OK, my ten tips are:

  • Make sure your first chapter is your best! The first chapter has to provide the all-important hook. It also has to introduce the characters, show their inner/outer conflict, along with the ‘inciting incident’ which brings your characters together and into conflict, i.e. set the tone for the story. That’s an awful lot of information/background information you are going to be cramming into that first chapter. Could it be – horror of horrors – that your slaved over first chapter actually ends up muddled and totally boring? A prologue is a consideration, of course, but unless it conveys information crucial to the book that can’t be conveyed in the first chapter, it’s superfluous. So, be open to rewriting that first chapter, scrapping it, or moving chapters around to make sure you are starting your story in the right place. At the end of the day, it is your book. You are the author. You have the power to do it!
  • Do consider joining a writers’ group or perhaps teaming up with a critique partner.  Feedback is invaluable.
  • Do employ outside editorial help if you need to, but be careful to check credentials. Personally, I chose to approach someone recommended by the Romantic Novelists’ Association, who was very reasonably priced and extremely professional. You can find details of editors I’ve used, including a fabulous US editor, at 
  • If your manuscript is ready to submit make sure to research agent/publisher websites to see if your genre is something they represent. DO keep your covering letter short. A brief bio and intro the book is sufficient. For example, I am seeking representation for my book, Lost in Birmingham, a thriller, approximately 90,000 words in length. I noted from your website you are interested in looking at this genre and wondered whether my book might be of interest to you. DO mention you realise they will be inundated with enquiries – they will be!  
  • Make sure to keep synopsis and chapters to the length stipulated in the agent/publisher submission guidelines (i.e. two page synopsis and first three chaps) and only submit online if they accept email submissions. Most agents do nowadays.  
  • Read you work out loud, into a tape recorder, rather than to the dog. If you hesitate while you are reading, chances are the reader will, too. It’s a great way of ironing out the glitches and getting rid of superfluous narrative.
  • Once you are underway with the submission process, do think about building yourself an online presence. Authors need to be totally interactive in promotion in today’s publishing climate. Set up a website, but do make sure it looks professional. Take a look at the websites of authors writing in a similar genre. Set up a blog, linking back to your own website, a Twitter Account and Facebook page and start connecting with people. Published authors, as well as authors who have chosen to ePublish, find Twitter an invaluable marketing tool. There are other social networking platforms, such as Linked in, Stumbleupon, Digg, but don’t overwhelm yourself!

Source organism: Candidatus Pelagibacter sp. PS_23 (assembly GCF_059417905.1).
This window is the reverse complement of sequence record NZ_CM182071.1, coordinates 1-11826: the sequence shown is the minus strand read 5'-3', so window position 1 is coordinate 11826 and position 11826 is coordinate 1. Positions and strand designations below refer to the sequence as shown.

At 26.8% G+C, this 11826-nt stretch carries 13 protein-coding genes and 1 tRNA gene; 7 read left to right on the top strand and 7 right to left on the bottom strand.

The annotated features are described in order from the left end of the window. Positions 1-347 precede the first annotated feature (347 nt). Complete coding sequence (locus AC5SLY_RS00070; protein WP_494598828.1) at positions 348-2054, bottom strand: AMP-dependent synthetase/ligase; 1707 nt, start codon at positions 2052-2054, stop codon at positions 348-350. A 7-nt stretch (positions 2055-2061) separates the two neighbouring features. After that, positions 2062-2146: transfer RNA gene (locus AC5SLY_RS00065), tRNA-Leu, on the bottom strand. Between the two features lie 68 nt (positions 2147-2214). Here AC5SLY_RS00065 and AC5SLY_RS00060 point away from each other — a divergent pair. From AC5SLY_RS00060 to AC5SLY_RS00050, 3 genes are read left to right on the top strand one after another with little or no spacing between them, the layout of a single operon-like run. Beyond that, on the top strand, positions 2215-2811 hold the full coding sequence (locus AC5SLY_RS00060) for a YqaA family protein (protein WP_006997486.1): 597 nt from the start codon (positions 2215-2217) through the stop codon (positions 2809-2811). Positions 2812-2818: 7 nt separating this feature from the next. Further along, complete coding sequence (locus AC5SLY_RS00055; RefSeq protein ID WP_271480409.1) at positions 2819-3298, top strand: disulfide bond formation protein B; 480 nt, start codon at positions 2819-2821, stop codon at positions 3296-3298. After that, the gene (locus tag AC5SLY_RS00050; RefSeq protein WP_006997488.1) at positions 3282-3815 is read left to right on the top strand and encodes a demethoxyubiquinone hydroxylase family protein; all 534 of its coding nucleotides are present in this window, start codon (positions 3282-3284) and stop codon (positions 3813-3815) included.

• Become Goodreads or other Bookbuzz site member. You can then start linking with like-minded readers and writers and, as with Facebook, eventually set up an author page.
  • Do also consider linking up with online writer/author support groups. Often you can connect up with members of these groups via Twitter and begin sharing/tweeting between members to reach a higher audience. I am a now a proud member and editor at  (a group of thirty show-cased authors and associate Readers from around the world, everything from chick lit to WWII memoirs & stories).
  • If you get rejected and the agent/publisher has offered you a piece of advice, even a snippet, be grateful. Despite hundreds of submissions to wade through, someone has gone to the trouble of commenting because they think your work has potential. They wouldn’t have bothered otherwise. Use the advice, if you can, dust yourself off, and move on. 

I wish you every bit of luck your hard work deserves!

About the author:

Now residing in Worcestershire, Sheryl Browne grew up in Birmingham, UK, where she studied Art & Design. She wears many hats: a partner in her own business, a mother, and a foster parent to disabled dogs. Creative in spirit, Sheryl has always had a passion for writing. A member of the Romantic Novelists’ Association, she has previously been published in the US and writes Romantic Comedy because, as she puts it, “life is just too short to be miserable.”

Sheryl’s debut novel, RECIPES FOR DISASTER – combining deliciously different and fun recipes with sexilicious romantic comedy, is garnering some fabulous reviews! Sheryl has also been offered a further three-book contract under the Safkhet Publishing Soul imprint. SOMEBODY TO LOVE, a romantic comedy centering around a single policeman father’s search for love, his autistic little boy and the boy’s Autism Assistance Dog, launched July 1 with an immediate 5* review. WARRANT FOR LOVE, bringing together three couples in a twisting story that resolves perfectly, released August 1, and A LITTLE BIT OF MADNESS released on Valentine’s Day 2013.

Connect with the author:

Author Website     |     Facebook     |     Twitter     |     Romantic Novelists’ Assoc.